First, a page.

In Reviews

February 4th, 2019




The word cold is the best way to describe the films of Pawel Pawlikowski. He follows up his coldest film- Ida, with a film that I would describe as frigid. Cold War is a tragic love story, shot again in black and white, that is continuously interrupted. Broken up by war, broken up by life’s many complications, broken up by sharp edits from the Polish director. It’s not the typical love story and yet, it is the perfect representation of love surviving in a post world war II universe. Cold War is another masterpiece, from a director that finds misery to be his company.

The opening of Cold War makes you believe that we will be watching a movie set at a post-war American Idol music camp. Wiktor (Tomasz Kot) is a composer, judging the talent of musicians and singers for Poland’s women’s choir. One of the promising singers is Zula (Joanna Kulig), maybe not the most talented, but certainly unique in looks and effort. She catches the eye of Wiktor and the two of them embark on a relationship that is not accepted by the stern company manager Kaczmarek (Borys Szyc). The group tours from town to town, with Wiktor leading the choir, eyes constantly locking with Zula, a love that is forbidden, and pushed down by the restrictions of society.

Much like Roma, the other black and white foreign language film this year, Cold War is an achievement beyond just a strong narrative. The cinematography from Lukasz Zal is a thing of beauty. There is an interesting mixture of set pieces, long song and dance numbers, miraculous looking design, and a long take dance sequence of Zula at a nightclub that submerges us into a time and place. It’s all balanced by the black and white look, at times jarring when the scenes stop abruptly, then fast forwarding us to another place and time. Wiktor and Zula have either been separated or coincidentally running into one another many years later. Surprisingly, things pick up without a glitch. There will always be a connection between these two. No matter how divided their country is.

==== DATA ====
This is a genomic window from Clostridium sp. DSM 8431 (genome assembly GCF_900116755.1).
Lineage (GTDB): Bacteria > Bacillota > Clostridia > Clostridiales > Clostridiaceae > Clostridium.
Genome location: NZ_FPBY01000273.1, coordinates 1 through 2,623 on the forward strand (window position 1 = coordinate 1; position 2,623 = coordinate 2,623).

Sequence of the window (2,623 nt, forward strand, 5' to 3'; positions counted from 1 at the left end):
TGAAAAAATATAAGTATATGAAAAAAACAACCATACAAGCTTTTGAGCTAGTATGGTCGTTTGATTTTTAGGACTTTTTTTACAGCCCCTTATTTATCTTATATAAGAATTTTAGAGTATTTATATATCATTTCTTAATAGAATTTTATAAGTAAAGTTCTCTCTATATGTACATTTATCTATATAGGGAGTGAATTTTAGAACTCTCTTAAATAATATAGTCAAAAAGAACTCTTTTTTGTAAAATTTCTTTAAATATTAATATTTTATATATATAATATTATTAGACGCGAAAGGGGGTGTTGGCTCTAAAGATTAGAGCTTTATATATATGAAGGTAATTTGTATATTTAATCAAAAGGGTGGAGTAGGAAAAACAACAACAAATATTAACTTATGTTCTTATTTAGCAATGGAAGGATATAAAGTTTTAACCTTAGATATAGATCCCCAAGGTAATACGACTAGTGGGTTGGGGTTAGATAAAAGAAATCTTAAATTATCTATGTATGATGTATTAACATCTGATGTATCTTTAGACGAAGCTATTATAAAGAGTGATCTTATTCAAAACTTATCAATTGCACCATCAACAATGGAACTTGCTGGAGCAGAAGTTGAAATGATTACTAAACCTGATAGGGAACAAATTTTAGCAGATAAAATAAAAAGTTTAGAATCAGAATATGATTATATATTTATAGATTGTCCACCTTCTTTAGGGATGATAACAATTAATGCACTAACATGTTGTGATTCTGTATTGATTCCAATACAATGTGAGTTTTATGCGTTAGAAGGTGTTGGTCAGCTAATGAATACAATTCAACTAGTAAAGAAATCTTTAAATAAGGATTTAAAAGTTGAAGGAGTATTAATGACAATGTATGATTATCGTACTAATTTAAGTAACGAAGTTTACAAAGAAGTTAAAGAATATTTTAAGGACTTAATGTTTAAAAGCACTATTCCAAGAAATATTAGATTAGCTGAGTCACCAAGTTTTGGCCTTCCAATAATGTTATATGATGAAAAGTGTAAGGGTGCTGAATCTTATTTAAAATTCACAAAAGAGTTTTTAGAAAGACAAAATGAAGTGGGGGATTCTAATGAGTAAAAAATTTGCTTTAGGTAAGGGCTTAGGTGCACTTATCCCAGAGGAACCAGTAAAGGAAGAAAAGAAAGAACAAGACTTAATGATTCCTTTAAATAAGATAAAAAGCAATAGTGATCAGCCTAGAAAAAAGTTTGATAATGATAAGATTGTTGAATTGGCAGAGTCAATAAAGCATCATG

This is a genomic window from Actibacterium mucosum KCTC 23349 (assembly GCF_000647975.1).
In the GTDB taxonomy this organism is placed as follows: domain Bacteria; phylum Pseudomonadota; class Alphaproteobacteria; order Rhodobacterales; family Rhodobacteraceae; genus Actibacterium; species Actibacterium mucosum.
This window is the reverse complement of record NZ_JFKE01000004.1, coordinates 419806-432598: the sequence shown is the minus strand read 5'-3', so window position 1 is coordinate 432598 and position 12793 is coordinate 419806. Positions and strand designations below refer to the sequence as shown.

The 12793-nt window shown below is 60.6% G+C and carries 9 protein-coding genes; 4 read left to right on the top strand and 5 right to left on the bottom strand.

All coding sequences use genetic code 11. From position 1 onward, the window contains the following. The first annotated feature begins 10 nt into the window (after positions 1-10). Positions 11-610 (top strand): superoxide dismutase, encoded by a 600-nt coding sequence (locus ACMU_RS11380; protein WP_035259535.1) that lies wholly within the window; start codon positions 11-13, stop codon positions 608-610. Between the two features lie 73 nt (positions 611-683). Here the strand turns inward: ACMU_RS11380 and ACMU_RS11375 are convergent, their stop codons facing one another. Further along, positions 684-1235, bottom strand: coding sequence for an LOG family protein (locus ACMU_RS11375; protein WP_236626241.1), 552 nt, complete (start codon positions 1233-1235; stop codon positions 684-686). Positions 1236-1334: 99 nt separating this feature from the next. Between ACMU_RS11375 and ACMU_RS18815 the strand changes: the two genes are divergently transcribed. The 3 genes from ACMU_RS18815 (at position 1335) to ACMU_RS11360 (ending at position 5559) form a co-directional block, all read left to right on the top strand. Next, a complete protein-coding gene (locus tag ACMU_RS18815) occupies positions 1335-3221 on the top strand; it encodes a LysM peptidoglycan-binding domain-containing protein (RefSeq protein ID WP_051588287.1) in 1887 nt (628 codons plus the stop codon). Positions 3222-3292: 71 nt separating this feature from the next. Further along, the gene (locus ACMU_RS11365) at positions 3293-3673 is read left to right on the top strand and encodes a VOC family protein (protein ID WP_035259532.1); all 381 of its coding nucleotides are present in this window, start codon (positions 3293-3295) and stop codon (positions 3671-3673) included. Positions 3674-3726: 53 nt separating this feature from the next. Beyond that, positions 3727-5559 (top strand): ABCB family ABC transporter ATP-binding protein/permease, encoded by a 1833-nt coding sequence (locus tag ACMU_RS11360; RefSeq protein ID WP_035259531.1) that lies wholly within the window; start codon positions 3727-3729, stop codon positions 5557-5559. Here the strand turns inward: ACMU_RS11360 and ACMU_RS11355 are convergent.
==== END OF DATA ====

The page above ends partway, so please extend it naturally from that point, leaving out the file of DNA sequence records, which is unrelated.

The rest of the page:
Unlike other directors, I believe it is important to see Pawilkowski’s Ida or his prior films before seeing Cold War. His style is his own and he is a magician with composition. He framed Ida with a certain touch that was important with the narrative. In Cold War, his composition is disjointed, often leering from another angle, continuing his track record of making the camera be his voice. It also helps when his focus is on the fascinating Kulig. Her performance is everything here, where she carries the weight of her misery on every limb. I think every casting director should make her the next big star.

The final result is another masterpiece, which earned Pawilkowski an Oscar-nomination for best director, something that was earned, not just given. Cold War is a dark, tragic romance, that of course has an ending that is equally shocking to the ending of Ida. At this point, one can only expect Pawilkowski’s films to deal in the emotions of depression and sadness. It seems to be the only thing he knows, but that does not stop him from making a movie that features an artists gracefully conducting his craft. Cold War may be frigid, but it is worthy of high praise. I would like to name Pawel Pawilkowski the master of melancholy.


Written by: Leo Brady

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